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Dynamic Screening with Limited Commitment

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  • Rahul Deb
  • Maher Said

Abstract

We examine a model of dynamic screening and price discrimination in which the seller has limited commitment power. Two cohorts of anonymous, patient, and risk-neutral buyers arrive over two periods. Buyers in the first cohort arrive in period one, are privately informed about the distribution of their values, and then privately learn the value realizations in period two. Buyers in the second cohort are ``last-minute shoppers'' that already know their values upon their arrival in period two. The seller can fully commit to a long-term contract with buyers in the first cohort, but cannot commit to the future contractual terms that will be offered to second-cohort buyers. The expected second-cohort contract serves as an endogenous type-dependent outside option for first-cohort buyers, reducing the seller's ability to extract rents via sequential contracts. We derive the seller-optimal equilibrium and show that the seller mitigates this effect by inducing some first-cohort buyers to strategically delay their time of contracting---the seller manipulates the timing of contracting in order to endogenously generate a commitment to maintaining high future prices. The seller's optimal contract pools low types, separates high types, and induces intermediate types to delay contracting.

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Bibliographic Info

Paper provided by University of Toronto, Department of Economics in its series Working Papers with number tecipa-485.

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Length: Unknown pages
Date of creation: 09 May 2013
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Handle: RePEc:tor:tecipa:tecipa-485

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Related research

Keywords: Asymmetric information; Dynamic mechanism design; Limited commitment; Sequential screening; Type-dependent participation;

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  1. Raphael Boleslavsky & Maher Said, 2013. "Progressive Screening: Long-Term Contracting with a Privately Known Stochastic Process," Review of Economic Studies, Oxford University Press, vol. 80(1), pages 1-34.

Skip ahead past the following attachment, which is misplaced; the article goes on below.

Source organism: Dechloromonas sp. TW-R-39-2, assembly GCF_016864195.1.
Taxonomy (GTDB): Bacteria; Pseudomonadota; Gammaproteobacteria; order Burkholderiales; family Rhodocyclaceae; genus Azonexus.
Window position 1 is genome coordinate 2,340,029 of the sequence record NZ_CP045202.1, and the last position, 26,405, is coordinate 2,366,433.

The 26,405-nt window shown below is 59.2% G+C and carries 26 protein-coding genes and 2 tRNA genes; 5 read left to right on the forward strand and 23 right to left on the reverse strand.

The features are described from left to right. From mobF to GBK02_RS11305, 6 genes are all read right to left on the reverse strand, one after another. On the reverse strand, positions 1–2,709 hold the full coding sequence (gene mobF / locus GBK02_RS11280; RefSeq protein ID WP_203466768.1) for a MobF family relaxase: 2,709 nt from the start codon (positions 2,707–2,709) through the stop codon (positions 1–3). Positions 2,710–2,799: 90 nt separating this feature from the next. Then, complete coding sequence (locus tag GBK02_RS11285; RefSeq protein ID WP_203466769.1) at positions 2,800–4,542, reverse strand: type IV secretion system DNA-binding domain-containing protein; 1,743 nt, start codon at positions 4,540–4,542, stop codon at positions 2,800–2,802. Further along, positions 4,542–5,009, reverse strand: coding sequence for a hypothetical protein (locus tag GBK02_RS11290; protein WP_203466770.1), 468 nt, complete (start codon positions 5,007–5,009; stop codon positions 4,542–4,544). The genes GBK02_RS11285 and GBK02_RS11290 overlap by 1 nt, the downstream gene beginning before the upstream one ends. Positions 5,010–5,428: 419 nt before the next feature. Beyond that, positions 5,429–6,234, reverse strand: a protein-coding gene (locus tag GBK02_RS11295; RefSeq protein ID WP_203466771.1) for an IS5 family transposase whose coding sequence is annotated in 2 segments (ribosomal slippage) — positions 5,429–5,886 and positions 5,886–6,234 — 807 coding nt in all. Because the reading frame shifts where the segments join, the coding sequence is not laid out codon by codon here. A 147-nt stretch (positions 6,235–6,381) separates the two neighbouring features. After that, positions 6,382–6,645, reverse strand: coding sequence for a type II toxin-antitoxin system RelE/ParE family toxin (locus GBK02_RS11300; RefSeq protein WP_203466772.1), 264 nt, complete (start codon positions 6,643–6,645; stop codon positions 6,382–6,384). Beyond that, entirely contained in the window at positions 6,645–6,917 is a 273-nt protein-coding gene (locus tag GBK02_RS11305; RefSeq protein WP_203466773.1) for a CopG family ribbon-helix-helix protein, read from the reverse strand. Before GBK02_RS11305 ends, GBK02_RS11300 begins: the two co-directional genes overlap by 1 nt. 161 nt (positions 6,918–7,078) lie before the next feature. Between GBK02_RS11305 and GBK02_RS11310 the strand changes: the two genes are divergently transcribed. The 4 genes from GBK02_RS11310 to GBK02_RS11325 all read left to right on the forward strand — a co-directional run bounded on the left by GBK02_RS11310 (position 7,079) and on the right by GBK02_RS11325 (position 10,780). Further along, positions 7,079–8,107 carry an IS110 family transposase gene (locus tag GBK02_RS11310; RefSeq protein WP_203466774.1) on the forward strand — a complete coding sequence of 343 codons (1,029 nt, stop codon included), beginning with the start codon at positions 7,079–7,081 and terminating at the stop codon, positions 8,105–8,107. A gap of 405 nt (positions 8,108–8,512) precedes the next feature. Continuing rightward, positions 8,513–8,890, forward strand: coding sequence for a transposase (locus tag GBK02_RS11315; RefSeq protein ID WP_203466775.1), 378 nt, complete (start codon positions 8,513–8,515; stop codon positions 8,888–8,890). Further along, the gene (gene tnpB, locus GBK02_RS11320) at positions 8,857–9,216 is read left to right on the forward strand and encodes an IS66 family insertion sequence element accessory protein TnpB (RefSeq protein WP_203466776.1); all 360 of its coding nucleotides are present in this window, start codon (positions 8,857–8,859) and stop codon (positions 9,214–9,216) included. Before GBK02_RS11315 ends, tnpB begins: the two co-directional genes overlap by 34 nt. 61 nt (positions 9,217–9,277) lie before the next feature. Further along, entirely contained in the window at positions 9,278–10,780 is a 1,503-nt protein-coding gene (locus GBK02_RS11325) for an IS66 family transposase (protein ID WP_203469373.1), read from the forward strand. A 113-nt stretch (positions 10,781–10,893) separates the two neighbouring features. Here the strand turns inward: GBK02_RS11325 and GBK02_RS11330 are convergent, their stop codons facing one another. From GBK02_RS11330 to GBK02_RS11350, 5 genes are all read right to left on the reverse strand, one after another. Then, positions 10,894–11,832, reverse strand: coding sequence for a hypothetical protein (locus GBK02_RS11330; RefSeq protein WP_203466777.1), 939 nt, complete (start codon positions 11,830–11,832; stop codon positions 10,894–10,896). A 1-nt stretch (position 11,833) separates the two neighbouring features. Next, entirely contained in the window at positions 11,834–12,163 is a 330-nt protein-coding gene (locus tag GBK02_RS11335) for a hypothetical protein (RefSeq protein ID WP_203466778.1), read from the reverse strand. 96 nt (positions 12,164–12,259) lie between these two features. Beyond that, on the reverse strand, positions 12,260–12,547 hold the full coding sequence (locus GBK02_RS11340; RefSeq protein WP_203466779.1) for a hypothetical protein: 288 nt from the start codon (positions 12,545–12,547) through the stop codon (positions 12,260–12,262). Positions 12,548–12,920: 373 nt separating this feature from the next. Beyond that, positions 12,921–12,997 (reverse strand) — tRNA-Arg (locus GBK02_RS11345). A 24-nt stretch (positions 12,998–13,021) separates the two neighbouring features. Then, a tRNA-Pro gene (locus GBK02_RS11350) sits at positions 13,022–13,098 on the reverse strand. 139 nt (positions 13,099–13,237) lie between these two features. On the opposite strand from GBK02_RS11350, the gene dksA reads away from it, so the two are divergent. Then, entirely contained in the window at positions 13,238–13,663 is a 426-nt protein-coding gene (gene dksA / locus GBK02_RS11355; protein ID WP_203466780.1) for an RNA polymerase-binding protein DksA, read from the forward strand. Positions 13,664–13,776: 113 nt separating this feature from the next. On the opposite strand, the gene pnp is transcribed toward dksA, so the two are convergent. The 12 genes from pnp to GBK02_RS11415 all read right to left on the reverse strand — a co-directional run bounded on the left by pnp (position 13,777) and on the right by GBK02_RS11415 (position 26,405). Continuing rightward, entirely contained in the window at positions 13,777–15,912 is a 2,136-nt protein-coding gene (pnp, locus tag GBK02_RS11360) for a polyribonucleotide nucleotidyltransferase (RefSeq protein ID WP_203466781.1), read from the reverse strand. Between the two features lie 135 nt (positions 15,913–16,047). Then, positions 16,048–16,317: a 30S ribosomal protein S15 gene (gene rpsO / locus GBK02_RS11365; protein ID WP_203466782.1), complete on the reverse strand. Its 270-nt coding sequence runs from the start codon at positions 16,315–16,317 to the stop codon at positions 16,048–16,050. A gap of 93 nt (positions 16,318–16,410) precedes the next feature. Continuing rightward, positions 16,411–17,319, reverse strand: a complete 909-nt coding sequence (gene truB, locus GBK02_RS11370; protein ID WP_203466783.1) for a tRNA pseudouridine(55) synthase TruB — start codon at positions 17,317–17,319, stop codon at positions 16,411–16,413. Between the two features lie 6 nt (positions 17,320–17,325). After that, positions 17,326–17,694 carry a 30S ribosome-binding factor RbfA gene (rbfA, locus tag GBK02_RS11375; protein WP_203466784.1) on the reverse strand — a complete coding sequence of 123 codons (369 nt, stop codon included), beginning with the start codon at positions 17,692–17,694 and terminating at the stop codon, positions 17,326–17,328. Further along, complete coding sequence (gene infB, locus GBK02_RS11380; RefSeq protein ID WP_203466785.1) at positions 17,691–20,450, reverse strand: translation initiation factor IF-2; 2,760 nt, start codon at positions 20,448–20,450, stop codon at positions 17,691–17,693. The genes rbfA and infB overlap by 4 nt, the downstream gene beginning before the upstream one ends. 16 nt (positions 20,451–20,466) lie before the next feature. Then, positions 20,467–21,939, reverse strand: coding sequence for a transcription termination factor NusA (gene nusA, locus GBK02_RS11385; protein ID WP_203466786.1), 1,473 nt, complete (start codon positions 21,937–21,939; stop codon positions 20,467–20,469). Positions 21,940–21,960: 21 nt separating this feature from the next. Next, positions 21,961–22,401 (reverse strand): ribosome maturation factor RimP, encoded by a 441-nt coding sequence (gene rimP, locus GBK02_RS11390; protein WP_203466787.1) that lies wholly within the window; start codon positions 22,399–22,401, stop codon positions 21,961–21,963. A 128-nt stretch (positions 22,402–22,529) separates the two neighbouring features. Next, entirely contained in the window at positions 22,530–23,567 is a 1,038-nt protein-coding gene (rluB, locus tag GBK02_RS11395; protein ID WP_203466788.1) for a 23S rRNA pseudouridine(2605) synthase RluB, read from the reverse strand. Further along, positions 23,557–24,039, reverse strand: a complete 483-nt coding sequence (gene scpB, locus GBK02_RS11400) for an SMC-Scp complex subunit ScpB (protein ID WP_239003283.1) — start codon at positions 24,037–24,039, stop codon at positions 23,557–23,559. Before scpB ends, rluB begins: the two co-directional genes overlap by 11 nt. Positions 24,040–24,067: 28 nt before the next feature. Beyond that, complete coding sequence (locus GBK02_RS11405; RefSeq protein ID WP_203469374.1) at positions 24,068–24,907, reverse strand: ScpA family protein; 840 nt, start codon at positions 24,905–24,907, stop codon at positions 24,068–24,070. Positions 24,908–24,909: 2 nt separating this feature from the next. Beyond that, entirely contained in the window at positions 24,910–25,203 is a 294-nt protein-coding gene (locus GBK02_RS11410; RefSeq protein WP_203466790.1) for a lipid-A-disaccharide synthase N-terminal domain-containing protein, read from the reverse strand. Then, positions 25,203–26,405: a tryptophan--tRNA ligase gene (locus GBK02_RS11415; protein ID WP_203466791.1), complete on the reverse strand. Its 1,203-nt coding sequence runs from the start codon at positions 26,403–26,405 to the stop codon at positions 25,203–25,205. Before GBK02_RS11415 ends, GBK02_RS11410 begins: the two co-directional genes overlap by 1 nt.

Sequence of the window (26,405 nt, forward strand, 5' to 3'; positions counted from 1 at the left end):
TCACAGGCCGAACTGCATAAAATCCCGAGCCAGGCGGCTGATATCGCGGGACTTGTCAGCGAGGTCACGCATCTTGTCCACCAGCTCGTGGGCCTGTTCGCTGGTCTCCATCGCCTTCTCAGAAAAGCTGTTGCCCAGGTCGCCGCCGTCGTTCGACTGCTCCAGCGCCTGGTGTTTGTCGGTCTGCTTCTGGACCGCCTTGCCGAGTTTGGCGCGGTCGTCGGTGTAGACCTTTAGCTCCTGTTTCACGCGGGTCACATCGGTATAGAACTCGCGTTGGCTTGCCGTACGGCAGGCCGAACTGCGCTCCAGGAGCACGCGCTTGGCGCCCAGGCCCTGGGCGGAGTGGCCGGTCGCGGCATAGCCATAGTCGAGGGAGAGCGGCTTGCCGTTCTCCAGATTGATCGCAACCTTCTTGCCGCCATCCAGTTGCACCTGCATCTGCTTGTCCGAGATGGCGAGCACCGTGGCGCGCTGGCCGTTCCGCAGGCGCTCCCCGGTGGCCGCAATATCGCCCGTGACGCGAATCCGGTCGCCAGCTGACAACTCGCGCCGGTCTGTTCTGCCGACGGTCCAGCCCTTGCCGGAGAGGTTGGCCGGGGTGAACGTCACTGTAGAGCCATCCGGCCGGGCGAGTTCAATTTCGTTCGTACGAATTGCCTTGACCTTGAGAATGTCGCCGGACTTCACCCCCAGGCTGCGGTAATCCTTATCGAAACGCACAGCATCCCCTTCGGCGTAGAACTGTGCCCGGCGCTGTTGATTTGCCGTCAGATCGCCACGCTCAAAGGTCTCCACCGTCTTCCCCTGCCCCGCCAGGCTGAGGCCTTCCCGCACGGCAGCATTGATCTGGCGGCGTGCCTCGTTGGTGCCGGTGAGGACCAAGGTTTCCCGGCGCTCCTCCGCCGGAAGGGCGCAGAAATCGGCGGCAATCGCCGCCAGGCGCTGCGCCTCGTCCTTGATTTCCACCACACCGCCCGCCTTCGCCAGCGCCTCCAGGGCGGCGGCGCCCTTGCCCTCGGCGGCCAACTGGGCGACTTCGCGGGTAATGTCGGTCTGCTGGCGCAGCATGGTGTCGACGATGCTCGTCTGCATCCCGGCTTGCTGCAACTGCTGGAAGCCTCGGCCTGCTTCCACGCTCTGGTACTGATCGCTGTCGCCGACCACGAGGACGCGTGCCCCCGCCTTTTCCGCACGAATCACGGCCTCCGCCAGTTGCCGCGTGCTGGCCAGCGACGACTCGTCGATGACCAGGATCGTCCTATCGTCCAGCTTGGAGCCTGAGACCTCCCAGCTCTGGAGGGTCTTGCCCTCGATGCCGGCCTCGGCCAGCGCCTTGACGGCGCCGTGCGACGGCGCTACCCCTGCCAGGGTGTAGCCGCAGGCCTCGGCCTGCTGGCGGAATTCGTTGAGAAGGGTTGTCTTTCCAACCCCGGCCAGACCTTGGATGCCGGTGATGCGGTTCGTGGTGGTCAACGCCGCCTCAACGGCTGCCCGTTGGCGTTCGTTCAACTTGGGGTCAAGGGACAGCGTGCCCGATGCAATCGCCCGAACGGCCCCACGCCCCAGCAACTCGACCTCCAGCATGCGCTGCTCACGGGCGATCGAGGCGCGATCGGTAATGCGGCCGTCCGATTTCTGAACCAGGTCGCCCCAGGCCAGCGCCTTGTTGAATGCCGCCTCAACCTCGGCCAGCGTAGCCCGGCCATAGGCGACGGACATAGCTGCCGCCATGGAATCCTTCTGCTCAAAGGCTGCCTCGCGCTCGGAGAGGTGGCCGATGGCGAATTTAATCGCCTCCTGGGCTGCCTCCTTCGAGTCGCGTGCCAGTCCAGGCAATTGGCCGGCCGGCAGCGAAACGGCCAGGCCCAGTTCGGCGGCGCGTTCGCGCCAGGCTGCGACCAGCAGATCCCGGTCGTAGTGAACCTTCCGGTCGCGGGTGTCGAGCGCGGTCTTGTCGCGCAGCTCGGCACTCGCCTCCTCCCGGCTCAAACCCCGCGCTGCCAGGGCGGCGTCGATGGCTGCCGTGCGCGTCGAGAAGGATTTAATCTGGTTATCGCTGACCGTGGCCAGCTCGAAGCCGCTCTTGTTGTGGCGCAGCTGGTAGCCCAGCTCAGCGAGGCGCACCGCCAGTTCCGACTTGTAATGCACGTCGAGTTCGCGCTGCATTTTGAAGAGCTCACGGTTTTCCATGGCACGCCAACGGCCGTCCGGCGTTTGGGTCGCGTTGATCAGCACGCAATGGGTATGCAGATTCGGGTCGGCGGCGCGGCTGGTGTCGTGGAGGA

2. Jullien, Bruno, 1997. "Participation Constraints in Adverse Selection Models," IDEI Working Papers, Institut d'Économie Industrielle (IDEI), Toulouse 67, Institut d'Économie Industrielle (IDEI), Toulouse.
  3. Riley, John & Zeckhauser, Richard, 1983. "Optimal Selling Strategies: When to Haggle, When to Hold Firm," The Quarterly Journal of Economics, MIT Press, MIT Press, vol. 98(2), pages 267-89, May.
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  7. Bester, Helmut & Strausz, Roland, 2001. "Contracting with Imperfect Commitment and the Revelation Principle: The Single Agent Case," Econometrica, Econometric Society, Econometric Society, vol. 69(4), pages 1077-98, July.
  8. Simon Board, 2008. "Durable-Goods Monopoly with Varying Demand," Review of Economic Studies, Oxford University Press, vol. 75(2), pages 391-413.
  9. Alex Gershkov & Benny Moldovanu, 2009. "Learning about the Future and Dynamic Efficiency," American Economic Review, American Economic Association, American Economic Association, vol. 99(4), pages 1576-87, September.
  10. Butz, David A, 1990. "Durable-Good Monopoly and Best-Price Provisions," American Economic Review, American Economic Association, American Economic Association, vol. 80(5), pages 1062-76, December.
  11. Paul Milgrom & Ilya Segal, 2002. "Envelope Theorems for Arbitrary Choice Sets," Econometrica, Econometric Society, Econometric Society, vol. 70(2), pages 583-601, March.
  12. Besanko, David, 1985. "Multi-period contracts between principal and agent with adverse selection," Economics Letters, Elsevier, Elsevier, vol. 17(1-2), pages 33-37.
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